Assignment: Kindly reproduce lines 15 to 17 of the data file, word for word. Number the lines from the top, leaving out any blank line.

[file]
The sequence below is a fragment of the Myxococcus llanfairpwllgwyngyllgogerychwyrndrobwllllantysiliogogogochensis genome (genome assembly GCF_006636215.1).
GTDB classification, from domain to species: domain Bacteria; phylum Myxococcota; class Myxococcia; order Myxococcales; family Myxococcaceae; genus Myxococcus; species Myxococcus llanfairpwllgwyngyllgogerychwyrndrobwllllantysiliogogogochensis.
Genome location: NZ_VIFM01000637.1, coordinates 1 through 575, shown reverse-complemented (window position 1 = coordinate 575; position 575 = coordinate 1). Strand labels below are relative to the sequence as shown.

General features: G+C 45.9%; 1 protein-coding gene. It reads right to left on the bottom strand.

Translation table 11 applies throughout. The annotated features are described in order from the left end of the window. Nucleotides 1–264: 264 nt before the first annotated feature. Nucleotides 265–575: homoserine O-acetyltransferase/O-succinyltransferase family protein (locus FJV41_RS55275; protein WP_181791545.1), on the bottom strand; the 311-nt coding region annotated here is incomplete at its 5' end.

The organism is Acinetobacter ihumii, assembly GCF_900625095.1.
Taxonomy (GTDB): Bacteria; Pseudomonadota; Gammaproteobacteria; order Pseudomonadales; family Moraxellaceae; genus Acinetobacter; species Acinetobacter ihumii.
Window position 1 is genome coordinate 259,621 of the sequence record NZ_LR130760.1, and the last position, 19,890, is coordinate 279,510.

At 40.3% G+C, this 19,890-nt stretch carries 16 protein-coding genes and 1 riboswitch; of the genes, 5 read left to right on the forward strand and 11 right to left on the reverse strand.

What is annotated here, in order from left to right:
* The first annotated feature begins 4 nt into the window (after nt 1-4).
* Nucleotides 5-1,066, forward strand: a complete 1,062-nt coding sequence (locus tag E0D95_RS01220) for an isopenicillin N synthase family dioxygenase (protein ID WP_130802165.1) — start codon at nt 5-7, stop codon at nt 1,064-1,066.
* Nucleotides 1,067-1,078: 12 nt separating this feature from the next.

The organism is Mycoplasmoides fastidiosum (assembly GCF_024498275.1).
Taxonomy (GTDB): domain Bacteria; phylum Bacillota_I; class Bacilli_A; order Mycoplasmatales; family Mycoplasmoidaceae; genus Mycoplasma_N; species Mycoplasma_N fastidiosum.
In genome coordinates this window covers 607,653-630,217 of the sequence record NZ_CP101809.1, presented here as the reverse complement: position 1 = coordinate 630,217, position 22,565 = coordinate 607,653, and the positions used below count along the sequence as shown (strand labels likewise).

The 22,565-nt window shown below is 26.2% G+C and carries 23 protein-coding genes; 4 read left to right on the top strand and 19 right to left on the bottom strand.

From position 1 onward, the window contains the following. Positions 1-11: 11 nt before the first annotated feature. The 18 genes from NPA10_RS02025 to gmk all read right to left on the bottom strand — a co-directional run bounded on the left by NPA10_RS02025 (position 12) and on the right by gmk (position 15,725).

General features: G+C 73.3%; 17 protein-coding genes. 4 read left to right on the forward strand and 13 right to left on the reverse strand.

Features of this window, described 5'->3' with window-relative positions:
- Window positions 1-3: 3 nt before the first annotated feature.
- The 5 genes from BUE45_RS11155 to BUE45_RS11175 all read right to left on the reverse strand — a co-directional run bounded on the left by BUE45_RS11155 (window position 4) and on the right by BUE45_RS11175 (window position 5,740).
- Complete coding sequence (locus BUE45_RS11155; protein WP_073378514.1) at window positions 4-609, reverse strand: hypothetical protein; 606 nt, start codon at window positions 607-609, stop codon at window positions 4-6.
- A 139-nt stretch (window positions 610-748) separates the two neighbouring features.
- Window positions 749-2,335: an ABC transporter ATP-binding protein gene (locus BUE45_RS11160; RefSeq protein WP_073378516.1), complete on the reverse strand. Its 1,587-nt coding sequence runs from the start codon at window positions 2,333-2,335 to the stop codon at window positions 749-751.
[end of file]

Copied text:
Taxonomy (GTDB): domain Bacteria; phylum Bacillota_I; class Bacilli_A; order Mycoplasmatales; family Mycoplasmoidaceae; genus Mycoplasma_N; species Mycoplasma_N fastidiosum.
In genome coordinates this window covers 607,653-630,217 of the sequence record NZ_CP101809.1, presented here as the reverse complement: position 1 = coordinate 630,217, position 22,565 = coordinate 607,653, and the positions used below count along the sequence as shown (strand labels likewise).

The 22,565-nt window shown below is 26.2% G+C and carries 23 protein-coding genes; 4 read left to right on the top strand and 19 right to left on the bottom strand.